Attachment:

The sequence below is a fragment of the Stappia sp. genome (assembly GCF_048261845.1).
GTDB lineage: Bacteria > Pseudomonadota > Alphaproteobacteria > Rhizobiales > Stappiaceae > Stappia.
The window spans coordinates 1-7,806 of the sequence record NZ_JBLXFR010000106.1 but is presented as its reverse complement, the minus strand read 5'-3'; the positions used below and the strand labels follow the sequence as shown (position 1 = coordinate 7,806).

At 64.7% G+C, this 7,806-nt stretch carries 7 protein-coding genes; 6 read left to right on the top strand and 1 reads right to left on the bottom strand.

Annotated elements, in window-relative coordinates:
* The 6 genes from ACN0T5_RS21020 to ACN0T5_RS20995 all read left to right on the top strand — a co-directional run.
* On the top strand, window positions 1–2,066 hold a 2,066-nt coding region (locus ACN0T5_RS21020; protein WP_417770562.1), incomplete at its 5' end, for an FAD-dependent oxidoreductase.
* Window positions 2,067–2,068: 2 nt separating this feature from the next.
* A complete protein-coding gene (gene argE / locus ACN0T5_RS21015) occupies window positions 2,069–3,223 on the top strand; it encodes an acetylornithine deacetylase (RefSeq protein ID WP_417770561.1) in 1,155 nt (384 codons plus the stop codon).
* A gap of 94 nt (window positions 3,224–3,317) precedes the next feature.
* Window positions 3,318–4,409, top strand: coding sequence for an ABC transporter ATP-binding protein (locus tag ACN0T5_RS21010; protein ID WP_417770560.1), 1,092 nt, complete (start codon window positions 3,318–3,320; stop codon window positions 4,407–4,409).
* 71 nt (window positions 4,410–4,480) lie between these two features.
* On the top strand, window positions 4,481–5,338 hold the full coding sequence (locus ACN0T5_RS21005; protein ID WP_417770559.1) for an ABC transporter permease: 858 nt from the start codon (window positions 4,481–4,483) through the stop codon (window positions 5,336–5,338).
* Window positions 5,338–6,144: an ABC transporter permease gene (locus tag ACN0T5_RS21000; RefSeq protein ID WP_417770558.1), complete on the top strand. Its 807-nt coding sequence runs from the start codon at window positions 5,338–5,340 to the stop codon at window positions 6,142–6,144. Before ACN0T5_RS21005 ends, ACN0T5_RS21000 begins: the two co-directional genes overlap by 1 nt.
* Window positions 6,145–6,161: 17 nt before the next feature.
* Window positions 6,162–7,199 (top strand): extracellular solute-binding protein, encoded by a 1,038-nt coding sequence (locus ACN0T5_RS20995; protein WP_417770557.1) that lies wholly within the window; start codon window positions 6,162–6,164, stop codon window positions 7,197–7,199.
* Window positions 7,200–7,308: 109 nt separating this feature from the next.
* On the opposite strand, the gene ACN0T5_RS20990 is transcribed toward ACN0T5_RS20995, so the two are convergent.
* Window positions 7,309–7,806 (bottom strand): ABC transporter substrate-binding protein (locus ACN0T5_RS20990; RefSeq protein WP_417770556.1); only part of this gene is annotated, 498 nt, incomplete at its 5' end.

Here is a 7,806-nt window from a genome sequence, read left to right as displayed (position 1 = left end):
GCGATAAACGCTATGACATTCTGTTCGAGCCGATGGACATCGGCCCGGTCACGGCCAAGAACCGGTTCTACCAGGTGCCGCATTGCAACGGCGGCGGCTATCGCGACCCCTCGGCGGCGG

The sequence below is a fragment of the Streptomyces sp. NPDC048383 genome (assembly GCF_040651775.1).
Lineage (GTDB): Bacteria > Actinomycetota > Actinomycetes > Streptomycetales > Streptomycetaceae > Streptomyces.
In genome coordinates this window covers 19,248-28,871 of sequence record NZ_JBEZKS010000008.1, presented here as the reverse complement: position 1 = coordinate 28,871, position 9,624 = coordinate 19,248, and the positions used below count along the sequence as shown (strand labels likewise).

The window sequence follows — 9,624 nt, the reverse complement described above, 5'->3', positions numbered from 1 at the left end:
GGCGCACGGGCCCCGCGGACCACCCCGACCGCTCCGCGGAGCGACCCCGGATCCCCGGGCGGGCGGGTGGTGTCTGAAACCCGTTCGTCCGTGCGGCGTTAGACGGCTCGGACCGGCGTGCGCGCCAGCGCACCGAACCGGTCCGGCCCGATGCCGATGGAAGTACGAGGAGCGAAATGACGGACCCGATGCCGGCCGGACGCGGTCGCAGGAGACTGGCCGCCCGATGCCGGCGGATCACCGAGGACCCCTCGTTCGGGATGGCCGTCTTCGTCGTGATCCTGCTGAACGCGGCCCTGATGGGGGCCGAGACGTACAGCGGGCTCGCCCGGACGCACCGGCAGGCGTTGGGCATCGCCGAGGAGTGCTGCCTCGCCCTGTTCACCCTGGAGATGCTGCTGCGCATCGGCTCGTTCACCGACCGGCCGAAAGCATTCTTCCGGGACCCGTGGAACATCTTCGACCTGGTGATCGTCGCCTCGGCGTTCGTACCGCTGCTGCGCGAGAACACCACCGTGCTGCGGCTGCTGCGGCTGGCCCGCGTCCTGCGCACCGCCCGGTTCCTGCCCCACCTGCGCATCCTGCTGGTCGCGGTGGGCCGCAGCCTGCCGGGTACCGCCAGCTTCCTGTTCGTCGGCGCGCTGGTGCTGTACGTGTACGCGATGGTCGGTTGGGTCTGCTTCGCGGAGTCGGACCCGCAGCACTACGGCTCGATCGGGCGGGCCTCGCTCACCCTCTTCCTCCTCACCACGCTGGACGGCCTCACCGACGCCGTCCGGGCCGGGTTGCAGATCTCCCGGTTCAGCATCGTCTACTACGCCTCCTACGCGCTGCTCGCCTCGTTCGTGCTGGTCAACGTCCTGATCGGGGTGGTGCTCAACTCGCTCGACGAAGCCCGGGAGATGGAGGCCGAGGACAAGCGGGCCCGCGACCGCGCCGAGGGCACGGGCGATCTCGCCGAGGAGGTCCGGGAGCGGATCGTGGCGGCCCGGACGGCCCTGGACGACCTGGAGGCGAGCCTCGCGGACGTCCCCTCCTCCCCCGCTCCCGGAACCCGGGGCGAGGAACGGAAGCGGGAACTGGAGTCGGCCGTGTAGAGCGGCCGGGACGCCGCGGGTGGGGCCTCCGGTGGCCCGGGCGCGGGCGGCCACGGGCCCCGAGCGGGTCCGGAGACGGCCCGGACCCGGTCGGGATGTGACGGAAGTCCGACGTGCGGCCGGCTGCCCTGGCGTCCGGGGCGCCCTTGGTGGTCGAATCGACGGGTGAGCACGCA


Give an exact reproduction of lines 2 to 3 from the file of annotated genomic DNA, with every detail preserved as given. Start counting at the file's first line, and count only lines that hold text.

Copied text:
GTDB lineage: Bacteria > Pseudomonadota > Alphaproteobacteria > Rhizobiales > Stappiaceae > Stappia.
The window spans coordinates 1-7,806 of the sequence record NZ_JBLXFR010000106.1 but is presented as its reverse complement, the minus strand read 5'-3'; the positions used below and the strand labels follow the sequence as shown (position 1 = coordinate 7,806).